Jul 17, 2007

Picnicking Out of Kabul

Last Friday we went out of Kabul for a picnic. I was invited by my German friend Martin Garner.
In the early morning I went to Park-e- Share-e-Naw to watch partridge fighting in order to complete my articles about animal fighting in Afghanistan. After some murmurings the competition started. I witnessed two matches and interviewed the winners.

Later I called Martin and joined him after an hour that I passed in the heavy traffic. It was not only me who Martin and his friend were waiting for but another Kandahari guy coming from far away was expected too. We came out of the car and walked along side the area when I saw a motorcyclist stopping nearby and looking as seriously. Soon, he pulled out his cell-phone and started calling and looking. I was about to be afraid and noticed Martin and his Afghan friend who were talking in French. When he heard what I saw he was afraid more than me and started calling to his friends who had left us in the street.

After a while his friend came and we continued our journey to Wardak. We had multi problems, not only security, and this deteriorated over the last few days. The driver was careless and nearly crashed two to three times. After we insisted much, he started to drive a bit more slowly but still there was fear. We reached Maidan Wardak, where a tanker was set on fire just a few days before. I asked Martin to change his seat and sit in the back to avoid more attention. On the way we saw a school that was fired at and a road was ruined by a roadside bomb.
“This village is full of Taliban and I have no doubt that many bombs are planted at the road side”, the driver whispered slowly to his friend.

We reached and entered his village in Sayed Abad and after turning we stopped in front of a house where we were invited by Nawid Sahil. We drove to a garden where many elderly villagers were already drinking and chatting. We sat on a carpet and leaned on pillows. For the whole way I had felt increasingly tension but I was comfortable at last. I told Martin that these villagers have the power and control, and we’re safe. The villagers were talking about political issues and it seemed they were not very satisfied with the Karzai government.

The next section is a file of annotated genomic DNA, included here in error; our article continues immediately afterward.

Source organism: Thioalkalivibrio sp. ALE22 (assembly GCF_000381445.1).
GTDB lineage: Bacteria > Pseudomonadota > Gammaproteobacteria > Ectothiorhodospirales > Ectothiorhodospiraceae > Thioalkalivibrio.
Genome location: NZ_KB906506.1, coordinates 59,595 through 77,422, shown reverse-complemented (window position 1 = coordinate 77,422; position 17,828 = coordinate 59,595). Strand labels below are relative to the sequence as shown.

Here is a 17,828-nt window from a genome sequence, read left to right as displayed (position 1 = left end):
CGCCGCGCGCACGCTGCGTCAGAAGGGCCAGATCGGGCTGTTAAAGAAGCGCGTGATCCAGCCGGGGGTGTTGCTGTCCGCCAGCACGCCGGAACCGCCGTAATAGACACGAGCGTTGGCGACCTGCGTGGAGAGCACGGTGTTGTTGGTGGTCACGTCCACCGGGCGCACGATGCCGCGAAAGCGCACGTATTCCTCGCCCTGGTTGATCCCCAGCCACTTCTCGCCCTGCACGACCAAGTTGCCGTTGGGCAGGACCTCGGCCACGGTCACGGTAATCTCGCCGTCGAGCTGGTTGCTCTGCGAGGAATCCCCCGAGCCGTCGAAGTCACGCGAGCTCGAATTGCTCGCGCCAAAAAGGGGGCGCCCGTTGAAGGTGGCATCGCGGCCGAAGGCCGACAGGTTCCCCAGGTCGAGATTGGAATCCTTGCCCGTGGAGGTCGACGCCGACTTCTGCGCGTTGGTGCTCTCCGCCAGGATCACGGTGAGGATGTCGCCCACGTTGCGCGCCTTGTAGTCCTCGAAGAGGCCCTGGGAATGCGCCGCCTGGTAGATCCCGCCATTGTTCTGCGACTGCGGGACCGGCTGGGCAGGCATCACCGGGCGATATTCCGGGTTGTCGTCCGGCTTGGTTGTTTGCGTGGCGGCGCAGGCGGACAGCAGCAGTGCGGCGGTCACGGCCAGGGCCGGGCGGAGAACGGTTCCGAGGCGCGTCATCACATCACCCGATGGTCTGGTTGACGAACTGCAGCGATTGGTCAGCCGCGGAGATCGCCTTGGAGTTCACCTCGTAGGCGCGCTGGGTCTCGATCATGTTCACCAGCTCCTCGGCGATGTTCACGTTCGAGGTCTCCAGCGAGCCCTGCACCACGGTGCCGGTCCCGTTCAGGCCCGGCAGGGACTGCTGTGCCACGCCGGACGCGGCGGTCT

The glassman who seemed to be a family member of our host was asking us from time to time how we felt, “do we feel comfortable?” I assured him that we were fine and comfortable.

We started to eat lunch very late; if it would have taken any longer we were close to start eating the leaves.
The meals were delicious, the bread was local and tasty, and especially the yoghurt’s water was so yummy. The guys were telling us about the local beer. It was a bit strange that a few people drank beer while the elder villagers were there. I thought maybe they might not understand if it was bear rather than Pepsy or any other soft drink.

The lunch was too much and we only ate a bit of it. This is a part of Afghan traditions; they always cook more than there are expected guests. They presume other coming un-expected guests or sometimes are afraid of having a lesser meal. It is a bad reputation for the hosts if meals don’t satisfy the guests. Therefore they cook for 50 people when there are only 20 invited.

I was a bit uncomfortable because of the security measures and the tight space where to walk around. You had to be careful when walking in garden, and there shouldn’t be women in sight otherwise you’ll be shot by the men. This is what they call honor and pride; this is a very sensitive part of the traditions, mostly among Pashton but among other ethnicities differences are there. For example the Hazara woman works with her man side by side and appears with him together in public, same for Tajiks.

On our way returning to Kabul, we changed the car, now obviously with a good driver who was careful of himself. The same fear I had felt in the morning I felt again in the afternoon. We again put Martin among us to hide him out of sight to not attract curiosity. When we crossed the Maidan Shar hill I was a bit relieved and thought that at least we were not in danger anymore.
The Taliban's influence on the people is growing. Their access to the villagers too.

A few weeks ago, Taliban entered into the Wardak district “Sayeed Abad” and asked the local governor to leave his job and support the Taliban. Local elders and the governor discussed, and after two weeks they told and promised the Taliban that if they conquer Ghazni province they will join and support them.

Taliban are entering villages and distribute their messages through Mullah’s and students studying in religious schools. They promise to support the villagers and to bring peace instead of horrors and fears. In their message they call the people to stand up against the US and its allies, they call for the people to stand up against the US forces who killed the civilians in southern provinces. Recently a video of beheading people who supported the US and the Karzai government was released by the Taliban. In the video some of the people were beheaded from their back neck while others kept their feet tight. One of the pictures shows Mullah Dadullah, the infamous and brutal Taliban leader who was killed a few months ago in the Uruzgan province by the international forces.


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